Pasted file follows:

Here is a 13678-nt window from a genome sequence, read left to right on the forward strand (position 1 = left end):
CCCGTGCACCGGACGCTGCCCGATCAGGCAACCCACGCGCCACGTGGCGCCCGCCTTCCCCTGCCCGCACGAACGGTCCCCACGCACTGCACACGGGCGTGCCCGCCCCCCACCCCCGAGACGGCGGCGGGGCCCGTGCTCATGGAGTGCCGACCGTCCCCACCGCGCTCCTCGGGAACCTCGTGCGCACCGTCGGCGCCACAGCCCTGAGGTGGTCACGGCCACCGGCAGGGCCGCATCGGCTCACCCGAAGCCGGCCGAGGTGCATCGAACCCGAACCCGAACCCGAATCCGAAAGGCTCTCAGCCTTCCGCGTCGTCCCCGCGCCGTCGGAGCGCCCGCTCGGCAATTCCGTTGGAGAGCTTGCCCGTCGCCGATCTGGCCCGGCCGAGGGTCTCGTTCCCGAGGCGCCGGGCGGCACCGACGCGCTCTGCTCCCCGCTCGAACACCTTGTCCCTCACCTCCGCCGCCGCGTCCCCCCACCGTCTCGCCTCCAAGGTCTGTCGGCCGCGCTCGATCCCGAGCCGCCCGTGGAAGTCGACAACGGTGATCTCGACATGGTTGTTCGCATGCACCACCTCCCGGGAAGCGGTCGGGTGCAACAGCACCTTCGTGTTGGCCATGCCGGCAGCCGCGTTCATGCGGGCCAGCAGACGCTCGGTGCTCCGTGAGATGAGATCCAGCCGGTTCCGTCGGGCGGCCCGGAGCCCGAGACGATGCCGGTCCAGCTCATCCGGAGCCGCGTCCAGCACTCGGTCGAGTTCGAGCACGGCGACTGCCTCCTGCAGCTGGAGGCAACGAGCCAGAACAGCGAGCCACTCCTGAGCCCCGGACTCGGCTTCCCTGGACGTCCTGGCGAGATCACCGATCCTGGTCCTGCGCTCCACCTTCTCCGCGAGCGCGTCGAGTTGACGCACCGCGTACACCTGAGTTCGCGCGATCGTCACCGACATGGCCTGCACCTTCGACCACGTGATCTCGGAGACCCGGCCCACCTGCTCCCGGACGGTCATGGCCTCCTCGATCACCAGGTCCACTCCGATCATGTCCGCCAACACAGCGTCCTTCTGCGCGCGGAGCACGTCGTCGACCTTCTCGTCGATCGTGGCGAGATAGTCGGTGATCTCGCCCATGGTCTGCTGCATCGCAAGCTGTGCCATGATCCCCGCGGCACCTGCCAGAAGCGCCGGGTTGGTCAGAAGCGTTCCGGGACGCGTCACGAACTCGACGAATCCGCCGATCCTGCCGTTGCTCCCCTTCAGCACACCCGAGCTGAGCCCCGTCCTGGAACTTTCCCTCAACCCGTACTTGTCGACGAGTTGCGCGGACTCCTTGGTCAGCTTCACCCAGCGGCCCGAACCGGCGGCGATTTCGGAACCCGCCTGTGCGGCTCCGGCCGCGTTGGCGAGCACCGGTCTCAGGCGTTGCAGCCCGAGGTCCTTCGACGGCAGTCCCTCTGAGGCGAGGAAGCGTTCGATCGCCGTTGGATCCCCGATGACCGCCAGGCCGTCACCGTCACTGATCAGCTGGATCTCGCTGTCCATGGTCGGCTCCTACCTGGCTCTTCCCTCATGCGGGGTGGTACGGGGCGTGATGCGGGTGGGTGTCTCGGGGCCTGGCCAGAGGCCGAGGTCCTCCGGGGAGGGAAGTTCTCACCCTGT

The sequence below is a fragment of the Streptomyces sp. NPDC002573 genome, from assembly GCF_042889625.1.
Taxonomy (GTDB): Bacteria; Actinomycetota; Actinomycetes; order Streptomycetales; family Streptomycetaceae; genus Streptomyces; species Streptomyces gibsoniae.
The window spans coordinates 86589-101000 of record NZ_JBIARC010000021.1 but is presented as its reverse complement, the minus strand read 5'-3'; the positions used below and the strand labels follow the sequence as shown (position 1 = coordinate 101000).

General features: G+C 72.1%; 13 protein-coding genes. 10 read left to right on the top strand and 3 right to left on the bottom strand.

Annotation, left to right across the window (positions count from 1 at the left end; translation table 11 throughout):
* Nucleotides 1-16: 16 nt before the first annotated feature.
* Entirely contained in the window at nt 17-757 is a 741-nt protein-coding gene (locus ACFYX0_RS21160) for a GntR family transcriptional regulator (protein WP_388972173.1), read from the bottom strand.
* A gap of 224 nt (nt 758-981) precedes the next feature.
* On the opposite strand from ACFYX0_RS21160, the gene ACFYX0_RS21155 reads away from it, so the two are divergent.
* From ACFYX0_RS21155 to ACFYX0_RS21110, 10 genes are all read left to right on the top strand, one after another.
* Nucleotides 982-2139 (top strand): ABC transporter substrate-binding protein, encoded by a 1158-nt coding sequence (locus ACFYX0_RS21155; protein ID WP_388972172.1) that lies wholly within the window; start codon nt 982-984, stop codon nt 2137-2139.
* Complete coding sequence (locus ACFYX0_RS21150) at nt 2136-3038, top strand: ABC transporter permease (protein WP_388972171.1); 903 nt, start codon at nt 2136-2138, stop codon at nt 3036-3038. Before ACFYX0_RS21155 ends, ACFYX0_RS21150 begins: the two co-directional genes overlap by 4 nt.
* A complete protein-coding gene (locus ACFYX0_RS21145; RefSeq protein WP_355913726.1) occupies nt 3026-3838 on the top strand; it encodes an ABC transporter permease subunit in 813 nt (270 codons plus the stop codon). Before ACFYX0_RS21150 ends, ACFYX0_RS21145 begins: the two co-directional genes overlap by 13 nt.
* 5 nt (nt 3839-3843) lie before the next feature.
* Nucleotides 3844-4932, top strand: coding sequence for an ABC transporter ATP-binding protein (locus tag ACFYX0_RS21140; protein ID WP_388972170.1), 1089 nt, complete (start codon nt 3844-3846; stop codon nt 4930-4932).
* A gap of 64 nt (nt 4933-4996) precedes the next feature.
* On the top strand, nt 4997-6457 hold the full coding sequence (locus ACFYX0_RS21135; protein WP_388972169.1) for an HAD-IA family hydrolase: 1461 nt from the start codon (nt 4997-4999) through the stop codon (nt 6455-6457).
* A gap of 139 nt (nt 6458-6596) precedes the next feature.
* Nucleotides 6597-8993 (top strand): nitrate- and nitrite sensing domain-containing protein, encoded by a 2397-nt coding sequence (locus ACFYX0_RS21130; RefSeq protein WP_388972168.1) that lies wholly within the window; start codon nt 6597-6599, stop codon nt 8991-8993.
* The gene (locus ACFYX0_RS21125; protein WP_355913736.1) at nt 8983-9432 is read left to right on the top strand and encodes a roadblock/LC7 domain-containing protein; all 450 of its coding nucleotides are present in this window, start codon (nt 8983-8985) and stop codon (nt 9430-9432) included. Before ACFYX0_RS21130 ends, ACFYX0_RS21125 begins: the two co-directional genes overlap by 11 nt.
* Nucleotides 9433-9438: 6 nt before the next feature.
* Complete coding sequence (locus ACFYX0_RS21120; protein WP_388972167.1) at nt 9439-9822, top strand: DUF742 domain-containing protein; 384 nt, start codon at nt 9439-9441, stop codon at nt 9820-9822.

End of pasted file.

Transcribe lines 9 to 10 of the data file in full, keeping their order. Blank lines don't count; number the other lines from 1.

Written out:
* Entirely contained in the window at nt 17-757 is a 741-nt protein-coding gene (locus ACFYX0_RS21160) for a GntR family transcriptional regulator (protein WP_388972173.1), read from the bottom strand.
* A gap of 224 nt (nt 758-981) precedes the next feature.